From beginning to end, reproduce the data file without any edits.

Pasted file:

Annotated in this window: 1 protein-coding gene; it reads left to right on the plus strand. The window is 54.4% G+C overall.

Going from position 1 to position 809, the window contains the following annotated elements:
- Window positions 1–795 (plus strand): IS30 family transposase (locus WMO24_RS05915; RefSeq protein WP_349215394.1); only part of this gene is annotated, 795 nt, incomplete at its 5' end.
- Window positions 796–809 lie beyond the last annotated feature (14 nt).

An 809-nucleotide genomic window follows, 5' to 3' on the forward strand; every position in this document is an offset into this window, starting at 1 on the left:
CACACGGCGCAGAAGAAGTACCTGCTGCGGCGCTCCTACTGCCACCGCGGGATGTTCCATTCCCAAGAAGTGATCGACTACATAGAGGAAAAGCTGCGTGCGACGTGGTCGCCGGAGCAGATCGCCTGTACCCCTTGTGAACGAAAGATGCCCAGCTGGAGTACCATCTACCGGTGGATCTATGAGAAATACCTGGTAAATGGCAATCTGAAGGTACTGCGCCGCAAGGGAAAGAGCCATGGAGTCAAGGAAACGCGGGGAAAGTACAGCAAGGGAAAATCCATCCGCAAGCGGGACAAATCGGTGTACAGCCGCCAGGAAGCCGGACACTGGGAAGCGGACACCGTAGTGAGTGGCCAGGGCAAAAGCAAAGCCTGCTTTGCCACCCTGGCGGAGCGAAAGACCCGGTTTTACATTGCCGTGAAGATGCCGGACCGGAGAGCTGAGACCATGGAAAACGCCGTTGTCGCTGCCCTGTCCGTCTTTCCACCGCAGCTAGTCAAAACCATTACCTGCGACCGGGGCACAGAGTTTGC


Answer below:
Annotated in this window: 1 protein-coding gene; it reads left to right on the plus strand. The window is 54.4% G+C overall.

Going from position 1 to position 809, the window contains the following annotated elements:
- Window positions 1–795 (plus strand): IS30 family transposase (locus WMO24_RS05915; RefSeq protein WP_349215394.1); only part of this gene is annotated, 795 nt, incomplete at its 5' end.
- Window positions 796–809 lie beyond the last annotated feature (14 nt).

An 809-nucleotide genomic window follows, 5' to 3' on the forward strand; every position in this document is an offset into this window, starting at 1 on the left:
CACACGGCGCAGAAGAAGTACCTGCTGCGGCGCTCCTACTGCCACCGCGGGATGTTCCATTCCCAAGAAGTGATCGACTACATAGAGGAAAAGCTGCGTGCGACGTGGTCGCCGGAGCAGATCGCCTGTACCCCTTGTGAACGAAAGATGCCCAGCTGGAGTACCATCTACCGGTGGATCTATGAGAAATACCTGGTAAATGGCAATCTGAAGGTACTGCGCCGCAAGGGAAAGAGCCATGGAGTCAAGGAAACGCGGGGAAAGTACAGCAAGGGAAAATCCATCCGCAAGCGGGACAAATCGGTGTACAGCCGCCAGGAAGCCGGACACTGGGAAGCGGACACCGTAGTGAGTGGCCAGGGCAAAAGCAAAGCCTGCTTTGCCACCCTGGCGGAGCGAAAGACCCGGTTTTACATTGCCGTGAAGATGCCGGACCGGAGAGCTGAGACCATGGAAAACGCCGTTGTCGCTGCCCTGTCCGTCTTTCCACCGCAGCTAGTCAAAACCATTACCTGCGACCGGGGCACAGAGTTTGC